Aaj dil dukha hai, Tum yaad aaye ho
Anjaane log hain, Apne kahan dhoond paaye…
We met at a friend’s party. Sitting at one corner, feeling bored, my eyes were searching for an opportune moment to exit. And then I saw her. Standing all alone, along the parapet, her glass carelessly put on the ledge, she looked like the perfect snob. And she was one, as I later realized. As it usually happens, a common friend introduced us and we realized soon enough we couldn’t stand each other. But we kept on meeting. Prithvi Café became our favourite hangout point. We would sit on the steps of NCPA watching the lights come up on the Queen’s necklace. We would tell each other every moment how irritating a character the other had, always arguing, always fighting. She was a true blue Bong. Argument was her middle name.
In hindsight, we were good friends. I would like to believe so. So when I had to leave the city, I wanted to meet her for one last time and just talk with her… one last time, without any fights.
We met at the Asiatic Society. She was in a really dark mood. And we fought… as usual. I was irritated. Couldn’t she be nice for a change? I didn’t tell her that I was leaving. “Sometimes, it’s better to just disappear from one’s life,” I thought. Maybe I had hoped that she’d ask me to stay back and I knew that wouldn’t be happening. Suddenly she asked me, “Have you heard this poem?”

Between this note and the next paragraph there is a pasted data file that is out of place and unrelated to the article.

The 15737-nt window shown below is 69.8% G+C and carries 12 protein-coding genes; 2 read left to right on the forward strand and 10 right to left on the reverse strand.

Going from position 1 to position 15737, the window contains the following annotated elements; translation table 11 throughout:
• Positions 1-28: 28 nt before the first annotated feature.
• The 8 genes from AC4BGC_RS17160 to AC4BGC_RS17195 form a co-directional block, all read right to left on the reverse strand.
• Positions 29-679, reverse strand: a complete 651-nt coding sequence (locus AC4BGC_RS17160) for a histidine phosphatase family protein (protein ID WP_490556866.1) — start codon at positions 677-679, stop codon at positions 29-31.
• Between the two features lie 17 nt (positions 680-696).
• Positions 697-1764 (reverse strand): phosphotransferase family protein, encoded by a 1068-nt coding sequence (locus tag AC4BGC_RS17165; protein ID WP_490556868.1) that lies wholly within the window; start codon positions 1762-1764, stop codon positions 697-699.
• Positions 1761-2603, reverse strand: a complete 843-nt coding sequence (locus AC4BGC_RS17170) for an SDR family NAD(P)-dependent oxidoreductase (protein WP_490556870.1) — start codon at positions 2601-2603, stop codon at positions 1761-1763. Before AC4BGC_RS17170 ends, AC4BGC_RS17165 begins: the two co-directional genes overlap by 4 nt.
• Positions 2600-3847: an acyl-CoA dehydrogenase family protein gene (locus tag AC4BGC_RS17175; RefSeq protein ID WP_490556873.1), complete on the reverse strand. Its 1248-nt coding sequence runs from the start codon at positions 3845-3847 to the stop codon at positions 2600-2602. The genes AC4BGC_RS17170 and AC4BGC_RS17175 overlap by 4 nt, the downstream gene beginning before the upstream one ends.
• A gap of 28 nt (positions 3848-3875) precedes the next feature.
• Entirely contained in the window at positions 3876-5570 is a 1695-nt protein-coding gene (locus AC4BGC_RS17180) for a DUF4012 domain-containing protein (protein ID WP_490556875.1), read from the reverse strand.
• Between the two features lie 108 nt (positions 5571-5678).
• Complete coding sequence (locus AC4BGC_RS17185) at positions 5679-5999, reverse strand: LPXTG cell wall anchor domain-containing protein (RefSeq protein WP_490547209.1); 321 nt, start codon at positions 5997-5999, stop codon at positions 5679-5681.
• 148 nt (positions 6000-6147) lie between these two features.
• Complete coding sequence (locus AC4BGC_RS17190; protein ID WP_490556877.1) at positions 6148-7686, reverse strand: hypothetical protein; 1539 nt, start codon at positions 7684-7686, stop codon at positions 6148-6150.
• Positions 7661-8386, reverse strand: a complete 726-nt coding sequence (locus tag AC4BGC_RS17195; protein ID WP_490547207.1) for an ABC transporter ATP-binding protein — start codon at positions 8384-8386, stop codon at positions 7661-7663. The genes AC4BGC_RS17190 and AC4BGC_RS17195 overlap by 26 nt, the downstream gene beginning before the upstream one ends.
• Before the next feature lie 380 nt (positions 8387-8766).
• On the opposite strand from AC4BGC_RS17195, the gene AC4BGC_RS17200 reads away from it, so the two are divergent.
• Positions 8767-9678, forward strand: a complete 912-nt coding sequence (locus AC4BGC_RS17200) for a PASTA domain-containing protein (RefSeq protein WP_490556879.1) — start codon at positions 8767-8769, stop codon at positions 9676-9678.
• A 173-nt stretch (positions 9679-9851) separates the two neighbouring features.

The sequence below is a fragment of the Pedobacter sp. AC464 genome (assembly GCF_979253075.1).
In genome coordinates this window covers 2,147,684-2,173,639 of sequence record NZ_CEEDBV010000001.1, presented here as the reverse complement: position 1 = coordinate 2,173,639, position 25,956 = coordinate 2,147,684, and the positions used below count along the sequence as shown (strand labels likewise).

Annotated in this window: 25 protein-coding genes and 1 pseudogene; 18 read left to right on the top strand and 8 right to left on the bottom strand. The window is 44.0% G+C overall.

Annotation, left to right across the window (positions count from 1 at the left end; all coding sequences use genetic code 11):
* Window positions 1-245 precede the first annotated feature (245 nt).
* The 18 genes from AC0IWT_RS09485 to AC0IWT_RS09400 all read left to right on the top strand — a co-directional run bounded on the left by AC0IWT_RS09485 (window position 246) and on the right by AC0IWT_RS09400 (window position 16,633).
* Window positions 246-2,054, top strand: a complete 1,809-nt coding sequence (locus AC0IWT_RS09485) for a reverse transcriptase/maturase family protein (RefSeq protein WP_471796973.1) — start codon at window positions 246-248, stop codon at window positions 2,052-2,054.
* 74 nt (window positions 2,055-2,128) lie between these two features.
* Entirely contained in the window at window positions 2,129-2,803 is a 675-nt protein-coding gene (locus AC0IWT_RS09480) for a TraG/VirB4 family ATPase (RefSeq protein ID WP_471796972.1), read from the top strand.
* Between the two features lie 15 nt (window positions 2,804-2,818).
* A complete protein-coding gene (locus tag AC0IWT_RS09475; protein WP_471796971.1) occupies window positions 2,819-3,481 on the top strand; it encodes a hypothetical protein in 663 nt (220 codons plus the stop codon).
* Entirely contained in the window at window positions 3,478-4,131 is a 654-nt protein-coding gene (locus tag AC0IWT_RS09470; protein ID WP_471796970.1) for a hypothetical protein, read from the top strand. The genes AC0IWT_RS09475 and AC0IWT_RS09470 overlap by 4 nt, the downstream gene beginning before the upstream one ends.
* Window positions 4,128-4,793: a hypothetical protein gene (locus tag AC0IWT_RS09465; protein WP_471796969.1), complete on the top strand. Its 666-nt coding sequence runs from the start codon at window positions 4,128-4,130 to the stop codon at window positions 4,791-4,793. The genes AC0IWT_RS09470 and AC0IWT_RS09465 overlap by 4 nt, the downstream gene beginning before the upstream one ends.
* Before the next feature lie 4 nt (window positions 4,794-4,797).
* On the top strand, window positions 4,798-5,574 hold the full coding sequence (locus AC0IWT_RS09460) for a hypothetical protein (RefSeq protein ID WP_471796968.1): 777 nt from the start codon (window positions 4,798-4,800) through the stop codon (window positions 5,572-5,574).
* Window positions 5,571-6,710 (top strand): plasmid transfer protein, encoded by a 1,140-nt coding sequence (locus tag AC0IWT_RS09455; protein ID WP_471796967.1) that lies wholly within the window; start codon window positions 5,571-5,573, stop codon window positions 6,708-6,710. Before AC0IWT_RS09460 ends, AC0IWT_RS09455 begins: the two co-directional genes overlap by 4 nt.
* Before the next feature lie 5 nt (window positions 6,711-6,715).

“amar mrityur din brishti hobe.....bondho thakbe fuler dokan....gari theke chulli obdi niye jete jete...fulhin deho pabe...probol shraboni dharasnan...”
“The day I die, it’ll rain and all flower shops will be closed. To take me from the car to the electric pyres, my flowerless body will be bathed with torrential rains.”
“Mush!!!” I said. “You are a Dumbo.” She retorted.
Life in another city was the same. The same old pubs, the same old restaurants and the same old type of people you meet at any urban landscape in
Years passed. Sometimes I would remember her, sometimes I wouldn’t. Till one day I received a letter from her. She was dying. And she wanted to watch a play with me one last time in Mumbai. As I rushed towards the airport, I read the last few lines of her letter.
Na Koi Raah, Na Manzil, Na Roshni Ka Suraakh
Bhatak Rahi Hai Andheron Mein Zindagi Meri
Inhi Andheron Mein Rah Jaoonga Kho Kar
Main Jaanta Hoon Meri Hum Nafaz,
Magar Yun Hi...
PS: Dumbo, don’t you dare fight with me on the fact that the gender is not appropriate. This is the only non-bong poetry I could remember.